Tuesday, September 21, 2010

Loss is Gain

I flew back from my grandmother’s funeral yesterday. She was the last of my grandparents to leave this world and venture on into the next, and that was a special kind of moment for me. Not only was she part of the “Greatest Generation” in our time, but she was also what I would consider my biggest loss.

My entire life, she was my inspiration – one of the first female Marines who joined in WWII, she was a trailblazer from the start. A teen model, she was a “looker” until well in her 80s – with a shock of red hair and a flair for the dramatic, in dress, jewels and attitude.

I sat on the flight home and reflected on my loss – what an amazing person, how could I ever contribute her style of love and devotion to her seven grandkids…the ones who adored her, couldn’t wait to run out of the car at Dahl House, our beloved family retreat, to join her on the dock to catch a big Chesapeake Bay Jimmy?
Then I remembered that loss is always gain.

For the last several years, Gram was in an assisted living facility. Slowly, she went from being an independent woman with a fiery disposition and a lot of love and thought for others, to being dependent on those others to take care of her. She had quality of life, yes – but she wasn’t the free-spirited, spunky Gram who fed me Tang, Snickers bars and sugar cereal when my mom wasn’t looking.

Her freedom came this past week – now, I like to think of her wading around in the water “upstairs” with my granddad, then dressing to the nines to go out to “the Club” with him for dinner and drinks. They are both youthful, happy and bright. How does that translate to me, or you, and loss?

Well, think of it this way…when was the last time that you lost something – a person, a beloved object, or something that you had centered yourself around for some time. That could also mean a job that you toiled at for years that resulted in a change, or a divorce, or a move. At first, the loss is poignant, stabbing and throughout your whole body. How can you survive without ____?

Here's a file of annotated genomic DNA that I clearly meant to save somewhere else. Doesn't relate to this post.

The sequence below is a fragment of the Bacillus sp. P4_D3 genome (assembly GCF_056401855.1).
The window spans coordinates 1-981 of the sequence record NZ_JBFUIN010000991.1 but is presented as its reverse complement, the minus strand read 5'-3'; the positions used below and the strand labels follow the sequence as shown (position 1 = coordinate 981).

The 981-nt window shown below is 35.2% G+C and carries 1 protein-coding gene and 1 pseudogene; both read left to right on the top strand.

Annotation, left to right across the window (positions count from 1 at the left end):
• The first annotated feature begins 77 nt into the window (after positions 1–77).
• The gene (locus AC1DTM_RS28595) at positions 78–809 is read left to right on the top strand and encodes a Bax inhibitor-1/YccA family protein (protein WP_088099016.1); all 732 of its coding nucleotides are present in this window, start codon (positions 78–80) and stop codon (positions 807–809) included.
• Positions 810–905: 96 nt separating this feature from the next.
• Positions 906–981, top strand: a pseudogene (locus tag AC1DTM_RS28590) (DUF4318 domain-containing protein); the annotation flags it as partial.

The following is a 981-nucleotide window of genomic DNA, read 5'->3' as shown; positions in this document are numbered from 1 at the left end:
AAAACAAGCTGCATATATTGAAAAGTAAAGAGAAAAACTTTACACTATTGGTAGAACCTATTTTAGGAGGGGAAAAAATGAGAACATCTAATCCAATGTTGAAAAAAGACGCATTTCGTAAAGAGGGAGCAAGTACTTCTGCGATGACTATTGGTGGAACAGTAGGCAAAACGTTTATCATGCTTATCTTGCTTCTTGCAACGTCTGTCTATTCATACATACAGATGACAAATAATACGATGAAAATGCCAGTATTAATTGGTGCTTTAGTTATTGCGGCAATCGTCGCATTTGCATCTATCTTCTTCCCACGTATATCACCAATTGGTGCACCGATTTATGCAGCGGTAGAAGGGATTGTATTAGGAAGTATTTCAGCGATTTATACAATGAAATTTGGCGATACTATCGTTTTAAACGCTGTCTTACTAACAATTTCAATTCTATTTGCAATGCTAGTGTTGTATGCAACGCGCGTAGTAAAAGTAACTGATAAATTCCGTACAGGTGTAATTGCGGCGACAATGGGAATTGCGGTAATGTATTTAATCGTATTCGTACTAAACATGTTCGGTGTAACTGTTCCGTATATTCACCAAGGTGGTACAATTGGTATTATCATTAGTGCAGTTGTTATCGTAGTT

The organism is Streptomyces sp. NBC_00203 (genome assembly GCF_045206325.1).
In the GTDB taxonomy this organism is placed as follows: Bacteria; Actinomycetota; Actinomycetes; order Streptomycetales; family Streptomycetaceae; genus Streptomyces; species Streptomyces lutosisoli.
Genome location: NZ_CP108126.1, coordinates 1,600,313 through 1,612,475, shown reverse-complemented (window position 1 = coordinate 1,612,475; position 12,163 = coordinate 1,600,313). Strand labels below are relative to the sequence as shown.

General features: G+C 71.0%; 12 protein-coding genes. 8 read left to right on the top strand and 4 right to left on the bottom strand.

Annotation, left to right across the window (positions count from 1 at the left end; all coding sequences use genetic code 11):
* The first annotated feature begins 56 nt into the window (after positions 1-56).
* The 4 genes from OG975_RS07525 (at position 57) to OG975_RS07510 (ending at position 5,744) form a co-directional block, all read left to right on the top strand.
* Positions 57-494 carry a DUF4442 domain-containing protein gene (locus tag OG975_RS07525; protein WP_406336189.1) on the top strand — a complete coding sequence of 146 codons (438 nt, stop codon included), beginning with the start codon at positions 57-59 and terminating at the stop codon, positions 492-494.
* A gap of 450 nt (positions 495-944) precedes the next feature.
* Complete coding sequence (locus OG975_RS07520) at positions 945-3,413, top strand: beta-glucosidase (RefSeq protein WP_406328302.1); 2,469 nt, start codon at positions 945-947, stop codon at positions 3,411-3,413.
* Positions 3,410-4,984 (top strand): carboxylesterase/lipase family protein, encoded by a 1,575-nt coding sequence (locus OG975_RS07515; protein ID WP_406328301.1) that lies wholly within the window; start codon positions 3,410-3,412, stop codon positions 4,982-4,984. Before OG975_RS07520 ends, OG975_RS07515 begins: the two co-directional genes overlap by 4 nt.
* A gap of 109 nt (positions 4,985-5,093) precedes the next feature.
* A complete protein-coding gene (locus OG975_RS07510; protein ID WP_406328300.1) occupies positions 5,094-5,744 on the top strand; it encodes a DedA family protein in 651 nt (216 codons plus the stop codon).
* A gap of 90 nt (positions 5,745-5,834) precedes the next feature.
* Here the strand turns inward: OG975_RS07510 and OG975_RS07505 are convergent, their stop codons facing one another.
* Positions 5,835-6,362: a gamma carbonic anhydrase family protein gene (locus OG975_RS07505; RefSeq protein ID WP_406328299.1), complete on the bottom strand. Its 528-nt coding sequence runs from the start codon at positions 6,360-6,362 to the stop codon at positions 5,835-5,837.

After some time though, that stabbing pain subsides, and you start to focus in on growth. What was the meaning of that loss? If it was a person (as in my case), what did you learn from them that you can pass on into others (or how did they inspire you to ignite change?) Ghandi had a great saying, “Be the change you want to see in this world.” If it was a person or thing that changed you, when you lose it, become that change in order to grow.

I know with my Gram, she was a spitfire. She was way ahead of her time, and she was part of the “bleeding edge” of women who weren’t afraid to challenge social norms, nor “bust through” the cultural mindsets we fall into so easily. I consider it not only a duty, but an absolute honor, to tell her story to others. She inspired me to work with women in motorsports, something that today is on the barrier of entry to norms. I’m also a pretty fiercely independent female, sans the red hair.

The best thing I learned, that is a huge source of comfort to me now, that loss is definitely gain. Her stories will inspire thousands of others through me – I wouldn’t have it any other way. So what have you lost lately, that you can turn into a positive?

If you haven’t had a significant loss in your life, the takeaway can be as simple as just recognizing it when you do. After all, life is all about knowledge and growth through coping with loss. Just gain a little understanding of yourself!

DKC

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